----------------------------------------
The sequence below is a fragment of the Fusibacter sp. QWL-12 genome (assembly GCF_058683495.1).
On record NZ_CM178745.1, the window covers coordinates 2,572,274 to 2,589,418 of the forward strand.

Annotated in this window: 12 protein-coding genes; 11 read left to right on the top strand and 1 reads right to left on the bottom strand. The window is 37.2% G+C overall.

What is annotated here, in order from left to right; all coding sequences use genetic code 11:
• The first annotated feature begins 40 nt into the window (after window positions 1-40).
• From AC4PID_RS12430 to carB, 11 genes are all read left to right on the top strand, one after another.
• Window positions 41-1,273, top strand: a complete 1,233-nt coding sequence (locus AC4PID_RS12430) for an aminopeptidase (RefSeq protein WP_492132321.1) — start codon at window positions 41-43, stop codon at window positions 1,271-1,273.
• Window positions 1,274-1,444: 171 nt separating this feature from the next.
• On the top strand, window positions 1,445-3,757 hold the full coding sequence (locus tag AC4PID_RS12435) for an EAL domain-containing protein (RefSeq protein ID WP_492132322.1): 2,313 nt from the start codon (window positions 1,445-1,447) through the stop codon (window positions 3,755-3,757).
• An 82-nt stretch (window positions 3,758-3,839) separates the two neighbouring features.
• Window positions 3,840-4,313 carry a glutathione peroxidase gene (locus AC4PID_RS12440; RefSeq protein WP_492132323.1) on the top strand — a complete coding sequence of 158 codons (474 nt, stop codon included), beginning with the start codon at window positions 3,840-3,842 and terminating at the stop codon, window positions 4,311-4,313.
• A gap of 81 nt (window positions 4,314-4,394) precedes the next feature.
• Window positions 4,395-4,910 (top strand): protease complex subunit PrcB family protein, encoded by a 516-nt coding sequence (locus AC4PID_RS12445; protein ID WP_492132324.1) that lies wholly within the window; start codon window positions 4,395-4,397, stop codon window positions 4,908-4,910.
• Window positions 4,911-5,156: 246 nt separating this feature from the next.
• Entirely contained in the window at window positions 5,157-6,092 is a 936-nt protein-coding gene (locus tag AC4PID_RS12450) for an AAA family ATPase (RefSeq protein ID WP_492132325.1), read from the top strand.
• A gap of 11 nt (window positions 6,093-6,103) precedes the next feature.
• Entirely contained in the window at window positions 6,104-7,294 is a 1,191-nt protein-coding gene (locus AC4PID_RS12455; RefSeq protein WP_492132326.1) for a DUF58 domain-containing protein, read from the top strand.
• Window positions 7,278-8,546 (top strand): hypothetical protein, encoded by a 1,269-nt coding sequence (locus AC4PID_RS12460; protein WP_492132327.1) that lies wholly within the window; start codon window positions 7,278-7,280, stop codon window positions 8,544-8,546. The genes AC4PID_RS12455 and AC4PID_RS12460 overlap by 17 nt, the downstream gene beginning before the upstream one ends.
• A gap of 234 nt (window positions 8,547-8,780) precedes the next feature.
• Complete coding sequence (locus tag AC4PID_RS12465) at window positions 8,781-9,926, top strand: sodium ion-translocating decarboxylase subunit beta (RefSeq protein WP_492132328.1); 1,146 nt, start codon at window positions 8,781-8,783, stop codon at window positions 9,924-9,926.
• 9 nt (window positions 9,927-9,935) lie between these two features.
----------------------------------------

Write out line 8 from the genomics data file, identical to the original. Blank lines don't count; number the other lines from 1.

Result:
• Window positions 1,274-1,444: 171 nt separating this feature from the next.